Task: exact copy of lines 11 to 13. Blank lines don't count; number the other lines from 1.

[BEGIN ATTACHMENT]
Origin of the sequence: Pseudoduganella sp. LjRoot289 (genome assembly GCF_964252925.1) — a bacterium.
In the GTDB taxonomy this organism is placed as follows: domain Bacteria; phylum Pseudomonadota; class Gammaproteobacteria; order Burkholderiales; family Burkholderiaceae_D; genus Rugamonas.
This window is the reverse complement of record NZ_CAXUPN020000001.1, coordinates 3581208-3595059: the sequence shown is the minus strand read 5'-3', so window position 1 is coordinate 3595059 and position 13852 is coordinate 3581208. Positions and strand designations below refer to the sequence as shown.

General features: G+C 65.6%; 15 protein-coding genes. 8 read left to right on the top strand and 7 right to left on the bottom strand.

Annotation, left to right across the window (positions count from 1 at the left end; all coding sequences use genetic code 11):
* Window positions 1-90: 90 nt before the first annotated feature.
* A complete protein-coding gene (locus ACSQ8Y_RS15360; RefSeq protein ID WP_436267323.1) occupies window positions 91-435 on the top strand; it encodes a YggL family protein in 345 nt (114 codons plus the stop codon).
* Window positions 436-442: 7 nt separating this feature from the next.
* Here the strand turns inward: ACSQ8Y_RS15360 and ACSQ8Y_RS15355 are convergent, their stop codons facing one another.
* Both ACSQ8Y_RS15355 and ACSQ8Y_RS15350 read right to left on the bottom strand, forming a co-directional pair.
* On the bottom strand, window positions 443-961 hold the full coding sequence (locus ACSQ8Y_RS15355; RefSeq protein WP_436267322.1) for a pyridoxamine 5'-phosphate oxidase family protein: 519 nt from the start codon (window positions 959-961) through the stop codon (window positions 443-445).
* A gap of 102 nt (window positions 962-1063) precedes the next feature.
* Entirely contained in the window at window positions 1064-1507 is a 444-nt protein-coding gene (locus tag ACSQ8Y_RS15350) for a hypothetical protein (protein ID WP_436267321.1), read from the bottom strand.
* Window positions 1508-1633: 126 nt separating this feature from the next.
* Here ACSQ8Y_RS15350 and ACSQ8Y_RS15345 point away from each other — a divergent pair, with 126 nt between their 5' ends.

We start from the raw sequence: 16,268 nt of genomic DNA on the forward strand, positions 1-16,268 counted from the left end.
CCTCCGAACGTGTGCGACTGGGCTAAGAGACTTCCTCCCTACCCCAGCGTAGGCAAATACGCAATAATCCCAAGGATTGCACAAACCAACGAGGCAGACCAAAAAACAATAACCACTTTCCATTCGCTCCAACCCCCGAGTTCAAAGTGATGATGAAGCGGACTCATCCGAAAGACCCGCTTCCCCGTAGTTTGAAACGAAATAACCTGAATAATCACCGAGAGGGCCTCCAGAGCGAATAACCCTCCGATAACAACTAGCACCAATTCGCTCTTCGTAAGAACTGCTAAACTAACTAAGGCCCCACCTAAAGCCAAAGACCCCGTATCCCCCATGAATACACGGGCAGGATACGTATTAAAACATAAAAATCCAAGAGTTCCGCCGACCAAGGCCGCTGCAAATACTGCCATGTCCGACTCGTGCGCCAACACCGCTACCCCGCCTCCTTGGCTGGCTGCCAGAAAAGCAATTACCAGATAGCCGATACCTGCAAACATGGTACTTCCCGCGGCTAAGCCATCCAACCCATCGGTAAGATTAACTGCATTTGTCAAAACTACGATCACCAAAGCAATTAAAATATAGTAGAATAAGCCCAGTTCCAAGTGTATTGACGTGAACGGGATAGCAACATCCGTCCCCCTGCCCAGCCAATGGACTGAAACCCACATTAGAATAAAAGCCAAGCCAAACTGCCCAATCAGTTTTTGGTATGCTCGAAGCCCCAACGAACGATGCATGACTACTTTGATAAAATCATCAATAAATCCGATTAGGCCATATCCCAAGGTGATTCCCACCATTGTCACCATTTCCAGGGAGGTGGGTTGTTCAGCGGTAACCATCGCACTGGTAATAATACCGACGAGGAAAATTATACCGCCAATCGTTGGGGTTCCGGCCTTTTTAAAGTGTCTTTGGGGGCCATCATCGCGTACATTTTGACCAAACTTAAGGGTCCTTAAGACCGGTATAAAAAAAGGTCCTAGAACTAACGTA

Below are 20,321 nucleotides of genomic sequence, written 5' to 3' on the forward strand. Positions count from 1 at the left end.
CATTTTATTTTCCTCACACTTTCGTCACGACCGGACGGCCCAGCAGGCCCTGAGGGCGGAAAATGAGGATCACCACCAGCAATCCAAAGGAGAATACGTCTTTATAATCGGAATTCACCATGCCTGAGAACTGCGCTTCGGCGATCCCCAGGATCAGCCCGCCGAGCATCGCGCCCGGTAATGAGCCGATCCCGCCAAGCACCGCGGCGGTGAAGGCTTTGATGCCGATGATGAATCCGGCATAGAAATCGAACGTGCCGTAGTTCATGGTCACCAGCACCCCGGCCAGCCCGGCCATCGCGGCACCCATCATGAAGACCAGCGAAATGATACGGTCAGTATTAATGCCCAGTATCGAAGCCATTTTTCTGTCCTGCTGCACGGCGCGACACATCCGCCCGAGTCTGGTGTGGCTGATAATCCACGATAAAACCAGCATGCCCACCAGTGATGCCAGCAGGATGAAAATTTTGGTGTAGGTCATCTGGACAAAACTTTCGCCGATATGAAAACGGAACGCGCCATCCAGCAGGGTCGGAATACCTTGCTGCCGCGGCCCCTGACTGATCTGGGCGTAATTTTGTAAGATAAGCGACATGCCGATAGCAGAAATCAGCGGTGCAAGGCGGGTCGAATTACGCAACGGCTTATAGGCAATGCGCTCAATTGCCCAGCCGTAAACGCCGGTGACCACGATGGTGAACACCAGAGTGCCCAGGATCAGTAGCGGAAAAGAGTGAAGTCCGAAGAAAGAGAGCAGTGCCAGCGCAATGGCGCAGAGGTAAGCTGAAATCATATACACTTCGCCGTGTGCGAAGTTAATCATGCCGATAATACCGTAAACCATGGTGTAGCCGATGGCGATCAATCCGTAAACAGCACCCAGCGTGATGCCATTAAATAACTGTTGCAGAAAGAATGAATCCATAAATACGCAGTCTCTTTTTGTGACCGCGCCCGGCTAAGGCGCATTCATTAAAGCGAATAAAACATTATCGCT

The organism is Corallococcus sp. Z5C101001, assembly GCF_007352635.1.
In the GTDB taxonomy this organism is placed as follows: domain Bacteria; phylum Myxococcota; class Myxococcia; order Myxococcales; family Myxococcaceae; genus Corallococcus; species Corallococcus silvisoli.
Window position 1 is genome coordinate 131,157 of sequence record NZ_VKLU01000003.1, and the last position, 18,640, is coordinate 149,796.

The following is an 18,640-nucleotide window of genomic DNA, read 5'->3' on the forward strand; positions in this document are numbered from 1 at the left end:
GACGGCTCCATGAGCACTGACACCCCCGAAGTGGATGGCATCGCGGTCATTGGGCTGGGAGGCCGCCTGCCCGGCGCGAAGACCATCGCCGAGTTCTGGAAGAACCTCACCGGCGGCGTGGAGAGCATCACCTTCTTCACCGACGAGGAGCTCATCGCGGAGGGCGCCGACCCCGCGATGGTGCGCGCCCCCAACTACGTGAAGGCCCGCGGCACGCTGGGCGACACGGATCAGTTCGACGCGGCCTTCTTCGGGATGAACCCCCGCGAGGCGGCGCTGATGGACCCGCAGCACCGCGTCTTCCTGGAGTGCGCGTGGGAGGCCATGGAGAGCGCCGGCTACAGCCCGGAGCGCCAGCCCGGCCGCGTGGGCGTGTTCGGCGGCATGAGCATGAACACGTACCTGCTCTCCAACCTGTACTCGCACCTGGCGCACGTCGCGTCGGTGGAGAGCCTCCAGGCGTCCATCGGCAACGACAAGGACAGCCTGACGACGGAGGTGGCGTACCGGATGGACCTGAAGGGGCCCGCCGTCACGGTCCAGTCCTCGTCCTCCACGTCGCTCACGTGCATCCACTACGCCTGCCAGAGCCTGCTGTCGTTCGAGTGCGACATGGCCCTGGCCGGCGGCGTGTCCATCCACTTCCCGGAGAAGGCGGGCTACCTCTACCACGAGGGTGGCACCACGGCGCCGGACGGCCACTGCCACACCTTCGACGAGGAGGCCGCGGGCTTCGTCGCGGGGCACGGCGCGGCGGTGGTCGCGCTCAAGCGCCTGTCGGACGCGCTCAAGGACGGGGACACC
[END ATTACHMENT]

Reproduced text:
* On the bottom strand, window positions 443-961 hold the full coding sequence (locus ACSQ8Y_RS15355; RefSeq protein WP_436267322.1) for a pyridoxamine 5'-phosphate oxidase family protein: 519 nt from the start codon (window positions 959-961) through the stop codon (window positions 443-445).
* A gap of 102 nt (window positions 962-1063) precedes the next feature.
* Entirely contained in the window at window positions 1064-1507 is a 444-nt protein-coding gene (locus tag ACSQ8Y_RS15350) for a hypothetical protein (protein ID WP_436267321.1), read from the bottom strand.